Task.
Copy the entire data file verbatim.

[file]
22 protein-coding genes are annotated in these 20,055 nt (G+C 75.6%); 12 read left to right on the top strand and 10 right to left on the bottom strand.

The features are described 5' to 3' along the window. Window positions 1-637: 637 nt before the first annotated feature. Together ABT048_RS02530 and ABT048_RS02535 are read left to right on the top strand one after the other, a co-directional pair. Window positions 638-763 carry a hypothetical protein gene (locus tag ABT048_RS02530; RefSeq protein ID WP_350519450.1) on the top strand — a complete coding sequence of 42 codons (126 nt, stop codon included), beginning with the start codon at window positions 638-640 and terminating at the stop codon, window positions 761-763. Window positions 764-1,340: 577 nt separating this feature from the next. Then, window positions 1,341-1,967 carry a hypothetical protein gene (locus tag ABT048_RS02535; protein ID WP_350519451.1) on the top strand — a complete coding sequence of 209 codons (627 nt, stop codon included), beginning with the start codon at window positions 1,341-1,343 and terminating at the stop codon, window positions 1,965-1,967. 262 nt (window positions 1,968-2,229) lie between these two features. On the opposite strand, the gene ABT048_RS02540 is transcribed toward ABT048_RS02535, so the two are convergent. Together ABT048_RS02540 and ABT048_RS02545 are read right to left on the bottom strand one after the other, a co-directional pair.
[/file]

22 protein-coding genes are annotated in these 20,055 nt (G+C 75.6%); 12 read left to right on the top strand and 10 right to left on the bottom strand.

The features are described 5' to 3' along the window. Window positions 1-637: 637 nt before the first annotated feature. Together ABT048_RS02530 and ABT048_RS02535 are read left to right on the top strand one after the other, a co-directional pair. Window positions 638-763 carry a hypothetical protein gene (locus tag ABT048_RS02530; RefSeq protein ID WP_350519450.1) on the top strand — a complete coding sequence of 42 codons (126 nt, stop codon included), beginning with the start codon at window positions 638-640 and terminating at the stop codon, window positions 761-763. Window positions 764-1,340: 577 nt separating this feature from the next. Then, window positions 1,341-1,967 carry a hypothetical protein gene (locus tag ABT048_RS02535; protein ID WP_350519451.1) on the top strand — a complete coding sequence of 209 codons (627 nt, stop codon included), beginning with the start codon at window positions 1,341-1,343 and terminating at the stop codon, window positions 1,965-1,967. 262 nt (window positions 1,968-2,229) lie between these two features. On the opposite strand, the gene ABT048_RS02540 is transcribed toward ABT048_RS02535, so the two are convergent. Together ABT048_RS02540 and ABT048_RS02545 are read right to left on the bottom strand one after the other, a co-directional pair.